*May Contain Spoilers*
Robert Brown pens an interesting story revolving around research, trials, and error. Invivo shares the murder of a beloved wife and how her husband takes matters into his own hands, as a sweet suicidal scientist who dreams of death and revenge. Readers will witness, with jaws dropped and a sense of disbelief, Harold Spencer's dive into what seems like madness.
Shelly Spencer is a kind, big hearted, loving character. Her image is that of a perfect woman who is deeply in love with her husband and dreams of having a family. Readers will be horrified at what is done to Shelly by Herrie the Fisherman. She's murdered in the most heinous way and the description itself gave me the chills. I almost had to skip it and kind of wish I would have. Readers will feel saddened and angry at Shelly's unfair outcome. Those feelings will help readers connect with her husband, Harold, and understand his debilitating grief.
Dr. Harold Spencer wants to save the lives of people who have been dealt deadly genes. His research goals are commendable and he's easily respected. Harold is an understanding, nice, intelligent scientist who focuses mainly on curing cystic fibrosis. His scientific plan is to prompt mother nature to choose the better genes when given the option between dysfunctional DNA and healthy DNA. The research seems promising, but always ends in the death of his lab rats. When he finds his wife brutally murdered, Harold's whole world burns to the ground. Readers see Harold crumbling and will feel a strong sympathetic connection. For those readers who have lost a loved one, especially a spouse, the connection will be even stronger. However, Harold's character doesn't seem mentally stable and exhibits extremely distressful signs. I feel sympathy for his character and understand his depression, but I honestly don't know how to feel about what he carries out toward the end of his life. Mainly, the creation of his 'daughter'.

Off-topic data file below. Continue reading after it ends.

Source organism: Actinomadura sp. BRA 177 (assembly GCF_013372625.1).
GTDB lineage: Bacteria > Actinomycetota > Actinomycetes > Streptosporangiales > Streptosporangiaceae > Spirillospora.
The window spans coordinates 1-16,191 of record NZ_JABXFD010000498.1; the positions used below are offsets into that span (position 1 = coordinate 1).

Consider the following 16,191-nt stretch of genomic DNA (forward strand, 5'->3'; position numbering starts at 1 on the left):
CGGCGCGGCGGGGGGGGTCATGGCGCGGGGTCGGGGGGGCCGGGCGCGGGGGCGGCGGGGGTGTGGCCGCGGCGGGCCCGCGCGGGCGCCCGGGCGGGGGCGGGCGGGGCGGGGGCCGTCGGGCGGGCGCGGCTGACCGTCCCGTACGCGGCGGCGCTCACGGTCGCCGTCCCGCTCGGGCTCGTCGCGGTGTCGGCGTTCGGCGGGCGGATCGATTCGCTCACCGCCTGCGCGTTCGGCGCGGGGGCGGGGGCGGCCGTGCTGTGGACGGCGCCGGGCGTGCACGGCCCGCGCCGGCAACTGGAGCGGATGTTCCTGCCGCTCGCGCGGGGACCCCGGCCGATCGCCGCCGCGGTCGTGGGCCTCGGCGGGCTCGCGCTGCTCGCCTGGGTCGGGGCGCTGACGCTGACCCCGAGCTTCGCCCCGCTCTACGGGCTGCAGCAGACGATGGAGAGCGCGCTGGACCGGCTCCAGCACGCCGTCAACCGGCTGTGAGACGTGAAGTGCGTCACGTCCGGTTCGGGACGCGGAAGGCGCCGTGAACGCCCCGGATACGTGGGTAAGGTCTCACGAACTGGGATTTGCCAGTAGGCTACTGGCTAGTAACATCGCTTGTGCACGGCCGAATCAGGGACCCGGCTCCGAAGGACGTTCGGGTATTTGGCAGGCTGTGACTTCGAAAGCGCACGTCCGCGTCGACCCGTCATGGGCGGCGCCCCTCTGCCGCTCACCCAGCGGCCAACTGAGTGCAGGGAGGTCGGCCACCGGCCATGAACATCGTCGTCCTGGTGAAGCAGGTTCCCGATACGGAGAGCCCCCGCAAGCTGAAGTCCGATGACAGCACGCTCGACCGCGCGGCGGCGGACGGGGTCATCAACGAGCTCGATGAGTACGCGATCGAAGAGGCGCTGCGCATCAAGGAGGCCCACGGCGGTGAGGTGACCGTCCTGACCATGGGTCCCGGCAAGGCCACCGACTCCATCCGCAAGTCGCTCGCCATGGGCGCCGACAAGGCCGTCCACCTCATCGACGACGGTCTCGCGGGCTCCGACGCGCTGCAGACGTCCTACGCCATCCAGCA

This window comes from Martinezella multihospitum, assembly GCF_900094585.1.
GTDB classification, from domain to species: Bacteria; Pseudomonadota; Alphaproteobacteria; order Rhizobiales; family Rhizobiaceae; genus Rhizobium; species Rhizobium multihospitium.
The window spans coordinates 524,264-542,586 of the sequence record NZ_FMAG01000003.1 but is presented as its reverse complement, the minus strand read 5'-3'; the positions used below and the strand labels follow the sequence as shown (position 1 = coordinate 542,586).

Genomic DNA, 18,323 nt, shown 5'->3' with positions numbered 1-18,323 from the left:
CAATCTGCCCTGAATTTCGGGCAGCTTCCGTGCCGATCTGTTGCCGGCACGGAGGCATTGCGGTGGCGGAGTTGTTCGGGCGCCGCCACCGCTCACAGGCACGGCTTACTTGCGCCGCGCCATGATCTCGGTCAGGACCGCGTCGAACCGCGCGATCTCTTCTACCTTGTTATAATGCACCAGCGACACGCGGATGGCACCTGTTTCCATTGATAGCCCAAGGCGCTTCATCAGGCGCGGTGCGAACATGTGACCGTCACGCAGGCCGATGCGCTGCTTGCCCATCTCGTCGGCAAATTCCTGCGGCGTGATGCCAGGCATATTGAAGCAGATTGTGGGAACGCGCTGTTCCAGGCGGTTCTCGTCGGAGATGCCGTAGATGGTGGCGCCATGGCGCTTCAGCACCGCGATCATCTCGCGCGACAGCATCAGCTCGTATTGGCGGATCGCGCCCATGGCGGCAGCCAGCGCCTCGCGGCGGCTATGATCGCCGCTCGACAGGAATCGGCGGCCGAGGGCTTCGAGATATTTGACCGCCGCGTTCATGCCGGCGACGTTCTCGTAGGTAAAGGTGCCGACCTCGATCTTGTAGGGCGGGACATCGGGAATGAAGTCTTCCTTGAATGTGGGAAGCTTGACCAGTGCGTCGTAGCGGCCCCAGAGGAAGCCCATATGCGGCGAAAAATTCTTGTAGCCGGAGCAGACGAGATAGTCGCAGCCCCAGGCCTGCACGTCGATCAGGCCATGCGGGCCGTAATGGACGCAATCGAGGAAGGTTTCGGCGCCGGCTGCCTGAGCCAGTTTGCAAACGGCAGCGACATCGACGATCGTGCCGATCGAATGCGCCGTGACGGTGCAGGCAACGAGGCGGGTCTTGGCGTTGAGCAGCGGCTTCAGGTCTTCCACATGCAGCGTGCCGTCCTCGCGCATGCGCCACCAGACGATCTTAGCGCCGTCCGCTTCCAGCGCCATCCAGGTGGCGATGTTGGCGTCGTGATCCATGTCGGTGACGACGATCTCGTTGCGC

Holly Spencer is the biologically created daughter of Harold and Shelly that appears at the end. The way that Holly is created made me a bit uncomfortable, but aside from that, I liked her character and her role. She became the successful end result of Harold's human study combined with his unsteady sanity. I'm not sure all readers will understand Holly but she's does have relatable characteristics. She's smart, stable, and brave as she tries to find where she fits in the world, knowing that her life is going to consist of merely weeks.
The plot of Invivo is outside the realm of any science fiction I've ever read before. It begins with the introduction of the Spencers and how wonderful their life is before Shelly is murdered. Then Harold becomes determined to find her murderer, only living for his research and her justice. When his lab is burned down by an animal rights group, Harold loses one of his reasons to not commit suicide. Then he remembers he has a sample of his wife's DNA and decides to make his research even more personal. He injects himself with her DNA combined with specific hormones in order to begin the ending of his life. Through this therapy, Harold dies and gives creation to Holly. Invivo follows the denial and grief of one scientist who steps outside of the realm of study. As this book has brutal descriptions of sexual assault and murder, I would not recommend this to everyone. Readers of science fiction, murder mysteries, and those with an ability to understand some scientific processes (that are pretty well explained) would probably be entertained by this novel.
Rating: 2.5/5 Cups